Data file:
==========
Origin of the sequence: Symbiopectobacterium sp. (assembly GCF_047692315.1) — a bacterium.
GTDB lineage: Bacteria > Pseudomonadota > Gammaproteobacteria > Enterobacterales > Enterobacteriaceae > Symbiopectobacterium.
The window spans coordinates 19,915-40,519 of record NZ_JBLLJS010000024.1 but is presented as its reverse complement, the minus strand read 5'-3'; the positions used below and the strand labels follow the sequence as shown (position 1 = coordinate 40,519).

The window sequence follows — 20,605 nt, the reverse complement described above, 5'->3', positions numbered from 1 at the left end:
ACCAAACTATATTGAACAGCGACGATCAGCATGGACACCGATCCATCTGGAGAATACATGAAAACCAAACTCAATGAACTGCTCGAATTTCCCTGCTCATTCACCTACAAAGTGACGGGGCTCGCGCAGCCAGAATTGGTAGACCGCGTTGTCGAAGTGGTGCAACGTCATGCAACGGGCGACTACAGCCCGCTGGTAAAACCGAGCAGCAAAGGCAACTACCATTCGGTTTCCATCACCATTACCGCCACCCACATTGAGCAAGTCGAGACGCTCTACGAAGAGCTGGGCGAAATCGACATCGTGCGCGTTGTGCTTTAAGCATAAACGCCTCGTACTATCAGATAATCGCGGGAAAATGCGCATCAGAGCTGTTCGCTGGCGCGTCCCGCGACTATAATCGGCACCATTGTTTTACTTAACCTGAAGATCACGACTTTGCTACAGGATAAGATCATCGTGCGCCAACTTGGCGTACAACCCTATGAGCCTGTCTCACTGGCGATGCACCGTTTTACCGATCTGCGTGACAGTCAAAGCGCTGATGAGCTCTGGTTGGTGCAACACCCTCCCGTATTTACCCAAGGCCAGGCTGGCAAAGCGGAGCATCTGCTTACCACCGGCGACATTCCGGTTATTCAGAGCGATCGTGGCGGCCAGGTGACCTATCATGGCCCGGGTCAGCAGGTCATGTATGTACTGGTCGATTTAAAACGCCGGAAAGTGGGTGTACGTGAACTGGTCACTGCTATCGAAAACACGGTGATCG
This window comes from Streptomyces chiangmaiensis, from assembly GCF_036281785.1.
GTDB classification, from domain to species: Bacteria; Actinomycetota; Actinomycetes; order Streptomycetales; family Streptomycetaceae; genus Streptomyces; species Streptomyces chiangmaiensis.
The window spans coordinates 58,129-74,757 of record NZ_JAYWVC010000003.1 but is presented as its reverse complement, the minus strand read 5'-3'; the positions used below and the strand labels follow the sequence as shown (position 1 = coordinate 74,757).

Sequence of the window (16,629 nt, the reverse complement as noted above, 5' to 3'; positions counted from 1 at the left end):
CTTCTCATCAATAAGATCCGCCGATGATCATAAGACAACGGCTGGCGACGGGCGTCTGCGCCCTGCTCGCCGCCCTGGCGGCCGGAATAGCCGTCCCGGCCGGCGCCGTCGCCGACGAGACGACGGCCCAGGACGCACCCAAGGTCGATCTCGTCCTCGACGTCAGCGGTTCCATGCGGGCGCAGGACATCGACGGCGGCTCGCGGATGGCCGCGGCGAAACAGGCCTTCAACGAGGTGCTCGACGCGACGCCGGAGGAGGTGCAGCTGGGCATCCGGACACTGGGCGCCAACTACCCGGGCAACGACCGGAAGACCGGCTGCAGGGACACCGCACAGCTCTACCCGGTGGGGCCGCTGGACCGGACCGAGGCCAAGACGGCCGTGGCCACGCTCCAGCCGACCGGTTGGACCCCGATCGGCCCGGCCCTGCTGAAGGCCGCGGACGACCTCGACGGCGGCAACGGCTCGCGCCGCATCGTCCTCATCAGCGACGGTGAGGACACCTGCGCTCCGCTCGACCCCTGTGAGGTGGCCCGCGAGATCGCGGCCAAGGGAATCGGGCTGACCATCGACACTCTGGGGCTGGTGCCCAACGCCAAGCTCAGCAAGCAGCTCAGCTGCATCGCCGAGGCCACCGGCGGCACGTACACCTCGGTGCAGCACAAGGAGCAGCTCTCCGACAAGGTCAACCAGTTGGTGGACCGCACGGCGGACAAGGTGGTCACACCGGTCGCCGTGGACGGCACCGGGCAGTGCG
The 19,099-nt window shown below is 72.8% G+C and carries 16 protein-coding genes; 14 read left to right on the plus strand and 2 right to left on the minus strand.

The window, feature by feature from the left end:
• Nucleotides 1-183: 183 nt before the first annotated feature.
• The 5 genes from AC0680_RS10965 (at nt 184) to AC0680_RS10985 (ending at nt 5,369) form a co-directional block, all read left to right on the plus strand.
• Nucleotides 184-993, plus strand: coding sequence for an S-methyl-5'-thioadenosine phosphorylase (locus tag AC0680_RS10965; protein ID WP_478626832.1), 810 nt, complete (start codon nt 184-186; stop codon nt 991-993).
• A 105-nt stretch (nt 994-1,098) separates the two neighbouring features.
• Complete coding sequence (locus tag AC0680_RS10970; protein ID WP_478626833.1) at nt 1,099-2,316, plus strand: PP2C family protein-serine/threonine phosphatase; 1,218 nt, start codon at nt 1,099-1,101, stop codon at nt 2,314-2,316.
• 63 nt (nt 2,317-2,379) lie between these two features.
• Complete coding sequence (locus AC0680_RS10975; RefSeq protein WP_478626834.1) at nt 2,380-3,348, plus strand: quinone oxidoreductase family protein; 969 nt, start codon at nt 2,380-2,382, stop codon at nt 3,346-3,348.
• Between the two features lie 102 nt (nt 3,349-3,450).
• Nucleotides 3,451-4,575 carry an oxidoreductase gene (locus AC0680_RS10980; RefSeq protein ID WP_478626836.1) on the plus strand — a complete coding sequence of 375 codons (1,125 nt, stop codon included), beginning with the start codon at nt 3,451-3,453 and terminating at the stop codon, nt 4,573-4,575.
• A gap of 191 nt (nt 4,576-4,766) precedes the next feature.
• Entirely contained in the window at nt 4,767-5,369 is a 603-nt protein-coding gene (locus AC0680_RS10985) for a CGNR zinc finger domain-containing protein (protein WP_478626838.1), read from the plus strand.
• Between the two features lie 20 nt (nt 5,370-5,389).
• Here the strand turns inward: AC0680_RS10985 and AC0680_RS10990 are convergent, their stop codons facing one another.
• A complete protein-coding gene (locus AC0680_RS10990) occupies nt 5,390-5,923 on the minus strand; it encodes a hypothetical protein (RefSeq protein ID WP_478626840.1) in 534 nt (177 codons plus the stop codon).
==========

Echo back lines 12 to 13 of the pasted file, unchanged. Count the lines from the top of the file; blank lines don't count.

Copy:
The window, feature by feature from the left end:
• Nucleotides 1-183: 183 nt before the first annotated feature.